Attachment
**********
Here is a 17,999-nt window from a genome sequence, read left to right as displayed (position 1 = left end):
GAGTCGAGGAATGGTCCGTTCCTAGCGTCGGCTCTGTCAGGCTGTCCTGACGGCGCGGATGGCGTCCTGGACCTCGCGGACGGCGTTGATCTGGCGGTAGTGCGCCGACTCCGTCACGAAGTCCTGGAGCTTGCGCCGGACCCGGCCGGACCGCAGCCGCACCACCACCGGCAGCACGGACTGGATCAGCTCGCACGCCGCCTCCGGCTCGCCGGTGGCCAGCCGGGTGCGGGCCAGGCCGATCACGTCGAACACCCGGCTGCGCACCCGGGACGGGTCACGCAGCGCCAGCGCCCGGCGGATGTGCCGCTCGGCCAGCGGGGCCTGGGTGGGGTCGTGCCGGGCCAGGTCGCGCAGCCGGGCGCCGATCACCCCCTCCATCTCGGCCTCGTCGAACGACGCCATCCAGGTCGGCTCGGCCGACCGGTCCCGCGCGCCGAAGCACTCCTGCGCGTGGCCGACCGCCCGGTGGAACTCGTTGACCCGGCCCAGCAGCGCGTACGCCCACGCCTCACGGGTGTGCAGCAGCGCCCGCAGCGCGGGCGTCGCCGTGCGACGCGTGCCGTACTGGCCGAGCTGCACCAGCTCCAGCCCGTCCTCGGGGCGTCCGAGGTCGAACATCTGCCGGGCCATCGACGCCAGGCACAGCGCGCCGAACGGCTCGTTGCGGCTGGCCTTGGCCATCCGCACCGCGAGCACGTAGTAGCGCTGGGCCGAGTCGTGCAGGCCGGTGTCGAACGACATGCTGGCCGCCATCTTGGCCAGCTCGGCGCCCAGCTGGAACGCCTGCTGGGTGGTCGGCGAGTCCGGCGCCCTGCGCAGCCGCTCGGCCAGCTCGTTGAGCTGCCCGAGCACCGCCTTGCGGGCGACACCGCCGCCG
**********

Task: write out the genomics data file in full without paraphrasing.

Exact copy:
Here is a 17,999-nt window from a genome sequence, read left to right as displayed (position 1 = left end):
GAGTCGAGGAATGGTCCGTTCCTAGCGTCGGCTCTGTCAGGCTGTCCTGACGGCGCGGATGGCGTCCTGGACCTCGCGGACGGCGTTGATCTGGCGGTAGTGCGCCGACTCCGTCACGAAGTCCTGGAGCTTGCGCCGGACCCGGCCGGACCGCAGCCGCACCACCACCGGCAGCACGGACTGGATCAGCTCGCACGCCGCCTCCGGCTCGCCGGTGGCCAGCCGGGTGCGGGCCAGGCCGATCACGTCGAACACCCGGCTGCGCACCCGGGACGGGTCACGCAGCGCCAGCGCCCGGCGGATGTGCCGCTCGGCCAGCGGGGCCTGGGTGGGGTCGTGCCGGGCCAGGTCGCGCAGCCGGGCGCCGATCACCCCCTCCATCTCGGCCTCGTCGAACGACGCCATCCAGGTCGGCTCGGCCGACCGGTCCCGCGCGCCGAAGCACTCCTGCGCGTGGCCGACCGCCCGGTGGAACTCGTTGACCCGGCCCAGCAGCGCGTACGCCCACGCCTCACGGGTGTGCAGCAGCGCCCGCAGCGCGGGCGTCGCCGTGCGACGCGTGCCGTACTGGCCGAGCTGCACCAGCTCCAGCCCGTCCTCGGGGCGTCCGAGGTCGAACATCTGCCGGGCCATCGACGCCAGGCACAGCGCGCCGAACGGCTCGTTGCGGCTGGCCTTGGCCATCCGCACCGCGAGCACGTAGTAGCGCTGGGCCGAGTCGTGCAGGCCGGTGTCGAACGACATGCTGGCCGCCATCTTGGCCAGCTCGGCGCCCAGCTGGAACGCCTGCTGGGTGGTCGGCGAGTCCGGCGCCCTGCGCAGCCGCTCGGCCAGCTCGTTGAGCTGCCCGAGCACCGCCTTGCGGGCGACACCGCCGCCG